TREATMENT OF PARANOIA
Paranoid people's mistrustfulness makes treatment of the
condition difficult. Rarely will they talk casually in
an interview. They are suspicious of the kind of
open-ended questions many therapists rely on to learn
about the patient's history (for example, "Tell me about
your relationships with your co-workers."). They may try
to avoid hospitalization and drugs, fearing a loss of
control or other real or imagined dangers.
Treatment with appropriate antipsychotic drugs may help
the paranoid patient overcome some symptoms. Although
the patient's functioning may be improved, the paranoid
symptoms often remain intact. Some studies indicate that
symptoms improve following drug treatment, but the same
results sometimes occur among patients who receive a
placebo, a "sugar pill" without active ingredients. This
finding suggests that in some cases the paranoia
diminishes for psychological reasons rather than because
of the drug's action. Paranoid patients receiving
medication must be closely monitored. Their fearfulness
and persecutory delusions often lead them to refuse or
sabotage treatment--for example, by holding the drug in
their cheek until they are alone and then spitting it
Reports on individual cases suggest that the regular
opportunity to express suspicions and self-doubts
afforded by psychotherapy can help the paranoid patient
function in the community. Although paranoid ideas do
seem to persist, they may be less disruptive. Other
types of psychotherapy that have reportedly led to
improved social functioning without appreciably
diminishing paranoid delusions are art therapy, family
therapy, and group therapy.
OUTLOOK FOR PARANOID PATIENTS
In spite of the treatment difficulties, patients with a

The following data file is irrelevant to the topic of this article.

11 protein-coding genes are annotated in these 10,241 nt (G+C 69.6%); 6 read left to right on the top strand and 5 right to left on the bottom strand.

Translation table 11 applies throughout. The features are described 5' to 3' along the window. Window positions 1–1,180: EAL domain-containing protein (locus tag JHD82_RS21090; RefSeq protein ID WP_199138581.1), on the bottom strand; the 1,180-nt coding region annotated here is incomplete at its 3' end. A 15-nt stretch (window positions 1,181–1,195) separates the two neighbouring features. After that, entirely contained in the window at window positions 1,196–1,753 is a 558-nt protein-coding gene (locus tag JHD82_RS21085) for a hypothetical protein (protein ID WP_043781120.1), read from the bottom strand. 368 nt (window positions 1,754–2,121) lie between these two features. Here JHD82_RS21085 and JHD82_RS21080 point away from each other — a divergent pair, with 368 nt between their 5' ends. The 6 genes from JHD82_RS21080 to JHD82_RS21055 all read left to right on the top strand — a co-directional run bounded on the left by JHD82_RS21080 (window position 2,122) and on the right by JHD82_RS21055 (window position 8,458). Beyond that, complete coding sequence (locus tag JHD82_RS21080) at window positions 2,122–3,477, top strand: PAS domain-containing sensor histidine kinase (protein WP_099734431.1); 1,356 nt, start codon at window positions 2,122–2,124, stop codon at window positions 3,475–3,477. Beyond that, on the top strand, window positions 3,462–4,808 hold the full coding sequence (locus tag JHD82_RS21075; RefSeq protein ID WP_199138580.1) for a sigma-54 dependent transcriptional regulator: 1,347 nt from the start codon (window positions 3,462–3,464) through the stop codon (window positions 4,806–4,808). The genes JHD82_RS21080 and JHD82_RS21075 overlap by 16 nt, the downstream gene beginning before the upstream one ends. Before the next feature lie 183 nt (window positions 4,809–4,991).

paranoid disorder may function quite well. Even though
their paranoid views are apparently unshakable, various
treatments appear effective in improving social
functioning, so that they do not often require lengthy
hospitalization. The symptoms are less bizarre than
those associated with paranoid schizophrenia. Also, the
paranoid disorders seem to cause less disorganization of
the personality and disruptions in social and family
life. Unlike schizophrenia, which can become
progressively worse, paranoid disorder seems to reach a
certain level of severity and stay there.
FOR FURTHER INFORMATION
Kendler, K.S.; Spitzer, R.L.; and Williams, J.B.W.
Psychotic disorders in DSM-III-R. The American Journal
of Psychiatry 146:953-962, 1989.
Munro, A. Delusional (paranoid) disorders. Canadian
Journal of Psychiatry Vol. 33(5):399-404, 1988.
Opjordsmoen, S. Long-term course and outcome in
delusional disorder. Acta Psychiatrica Scandinavica Vol.
78(5):576-586, 1988. Schizophrenia Bulletin Vol 7, No.
4, 1981 (available in most medical libraries).
Sorensen, D.J.; Paul, G.L.; and Mariotto, M.J.
Inconsistencies in paranoid functioning, premorbid
adjustment, and chronicity: Question of diagnostic
criteria. Schizophrenia Bulletin Vol. 14(2):323-336,
Williams, J.G. Cognitive intervention for a paranoid
personality disorder. Psychotherapy Vol. 25(4):570-575,
This booklet was produced by the National Institute of
Mental Health (NIMH), the U.S. Government agency that
supports and conducts research to improve the diagnosis,
treatment, and prevention of mental illness. NIMH-supported
studies alleviate suffering and bring hope to people who
have a mental disorder, to those who are at risk of
developing one, and to their families, friends and
coworkers. Thus mental health research benefits millions
of Americans and reduces the burden that mental
disorders impose on society as a whole. NIMH is part of
the National Institutes of Health, a component of the
U.S. Department of Health and Human Services.
National Institute of Mental Health
All material appearing in this volume is in the public
domain and may be reproduced or copied without
permission from the Institute. Citation of the source is
This brochure was revised by Margaret Strock, staff
member in the Office of Scientific Information, National
Institute of Mental Health (NIMH). An earlier version
was done under contract for NIMH by Wray Herbert. Expert
assistance was provided by David Shore, M.D., David
Pickar, M.D., and Darryl G. Kirch, M.D., NIMH staff
members. Their help in assuring the accuracy of this
pamphlet is gratefully acknowledged.
U.S. Department of Health and Human Services
Public Health Service
National Institutes of Health
National Institute of Mental Health
DHHS Publication No. (ADM) 89-1495
Printed 1987 -ôRevised 1989
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